1. 1-16 of 16
    1. Optical coherence tomography compared with intravascular ultrasound and with angiography to guide coronary stent implantation (ILUMIEN III: OPTIMIZE PCI): a randomised controlled trial

      Optical coherence tomography compared with intravascular ultrasound and with angiography to guide coronary stent implantation (ILUMIEN III: OPTIMIZE PCI): a randomised controlled trial

      Background Percutaneous coronary intervention (PCI) is most commonly guided by angiography alone. Intravascular ultrasound (IVUS) guidance has been shown to reduce major adverse cardiovascular events (MACE) after PCI, principally by resulting in a larger postprocedure lumen than with angiographic guidance. Optical coherence tomography (OCT) provides higher resolution imaging than does IVUS, although findings from some studies suggest that it might lead to smaller luminal diameters after stent implantation. We sought to establish whether or not a novel OCT-based stent sizing strategy would result in a minimum stent area similar to or better than that achieved with IVUS guidance and better ...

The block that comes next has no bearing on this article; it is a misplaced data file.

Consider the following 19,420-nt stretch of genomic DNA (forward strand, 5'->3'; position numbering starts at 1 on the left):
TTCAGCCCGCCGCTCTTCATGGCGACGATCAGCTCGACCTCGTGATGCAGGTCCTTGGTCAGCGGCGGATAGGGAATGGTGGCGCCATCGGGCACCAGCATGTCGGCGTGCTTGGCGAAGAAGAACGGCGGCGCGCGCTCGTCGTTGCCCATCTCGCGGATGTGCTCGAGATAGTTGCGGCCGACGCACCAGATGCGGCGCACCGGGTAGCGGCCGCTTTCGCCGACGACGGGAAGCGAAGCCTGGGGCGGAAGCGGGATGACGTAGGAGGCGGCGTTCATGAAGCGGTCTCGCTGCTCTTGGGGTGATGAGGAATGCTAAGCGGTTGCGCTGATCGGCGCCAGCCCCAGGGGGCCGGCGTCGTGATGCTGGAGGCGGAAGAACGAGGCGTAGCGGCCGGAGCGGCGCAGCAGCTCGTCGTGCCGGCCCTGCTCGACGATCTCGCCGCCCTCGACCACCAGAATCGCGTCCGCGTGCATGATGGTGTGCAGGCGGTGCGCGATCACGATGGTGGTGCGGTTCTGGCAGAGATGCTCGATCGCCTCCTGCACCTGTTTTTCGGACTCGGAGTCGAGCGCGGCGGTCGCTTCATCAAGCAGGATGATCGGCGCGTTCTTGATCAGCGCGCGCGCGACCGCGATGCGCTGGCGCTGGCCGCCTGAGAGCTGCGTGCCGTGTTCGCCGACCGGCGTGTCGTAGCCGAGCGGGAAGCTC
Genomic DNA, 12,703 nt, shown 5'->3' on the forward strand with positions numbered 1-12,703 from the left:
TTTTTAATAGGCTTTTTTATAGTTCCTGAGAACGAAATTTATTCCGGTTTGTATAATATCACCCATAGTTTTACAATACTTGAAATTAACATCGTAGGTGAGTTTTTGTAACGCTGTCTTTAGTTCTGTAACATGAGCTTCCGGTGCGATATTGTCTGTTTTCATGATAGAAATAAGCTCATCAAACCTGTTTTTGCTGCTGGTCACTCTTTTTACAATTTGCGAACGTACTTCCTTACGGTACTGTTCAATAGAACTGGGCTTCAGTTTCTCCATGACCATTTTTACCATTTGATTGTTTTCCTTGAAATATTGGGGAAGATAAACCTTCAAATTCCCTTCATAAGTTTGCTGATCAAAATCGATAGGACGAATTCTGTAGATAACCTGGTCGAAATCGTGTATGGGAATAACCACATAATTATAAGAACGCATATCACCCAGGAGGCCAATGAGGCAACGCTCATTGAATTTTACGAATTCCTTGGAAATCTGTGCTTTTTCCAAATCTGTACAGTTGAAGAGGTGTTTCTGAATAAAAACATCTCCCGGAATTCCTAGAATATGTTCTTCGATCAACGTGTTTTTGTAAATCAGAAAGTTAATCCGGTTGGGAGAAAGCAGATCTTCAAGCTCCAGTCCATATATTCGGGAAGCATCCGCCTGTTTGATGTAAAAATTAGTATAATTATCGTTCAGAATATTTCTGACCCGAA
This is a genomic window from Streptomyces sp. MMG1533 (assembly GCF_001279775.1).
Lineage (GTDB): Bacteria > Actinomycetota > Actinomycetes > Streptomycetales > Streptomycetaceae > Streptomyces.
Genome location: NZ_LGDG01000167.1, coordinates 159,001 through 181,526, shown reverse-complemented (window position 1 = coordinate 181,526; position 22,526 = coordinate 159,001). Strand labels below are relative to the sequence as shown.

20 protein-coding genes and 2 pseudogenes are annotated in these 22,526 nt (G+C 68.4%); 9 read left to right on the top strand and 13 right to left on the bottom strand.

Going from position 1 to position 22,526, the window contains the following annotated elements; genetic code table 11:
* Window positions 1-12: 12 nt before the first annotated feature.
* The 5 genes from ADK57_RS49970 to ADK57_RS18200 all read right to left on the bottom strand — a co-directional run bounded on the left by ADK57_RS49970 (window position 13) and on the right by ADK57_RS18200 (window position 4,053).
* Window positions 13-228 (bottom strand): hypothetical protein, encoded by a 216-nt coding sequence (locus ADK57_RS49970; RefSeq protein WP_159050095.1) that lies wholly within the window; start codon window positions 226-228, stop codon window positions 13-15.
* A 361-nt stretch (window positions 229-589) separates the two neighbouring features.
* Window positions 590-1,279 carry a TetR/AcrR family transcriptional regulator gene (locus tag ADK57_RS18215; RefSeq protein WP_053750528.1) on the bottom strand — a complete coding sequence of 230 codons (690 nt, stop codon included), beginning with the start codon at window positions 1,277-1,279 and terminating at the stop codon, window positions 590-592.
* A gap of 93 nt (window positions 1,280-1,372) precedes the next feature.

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    2. Optical coherence tomography: not quite ready

      Optical coherence tomography: not quite ready

      Intravascular imaging has revolutionised the way coronary intervention has been viewed. Both intravascular ultrasound (IVUS) and, to a greater degree, optical coherence tomography (OCT), allow exquisite assessment of the luminal wall and structure to a near-histological tissue assessment level. OCT also allows detailed assessment of stent characteristics and, in particular, of adequacy of deployment and early identification of procedural complications, such as edge dissections. Although this level of imaging provides invaluable information for the interventionalist, data are scarce for its use in clinical practice to improve outcomes.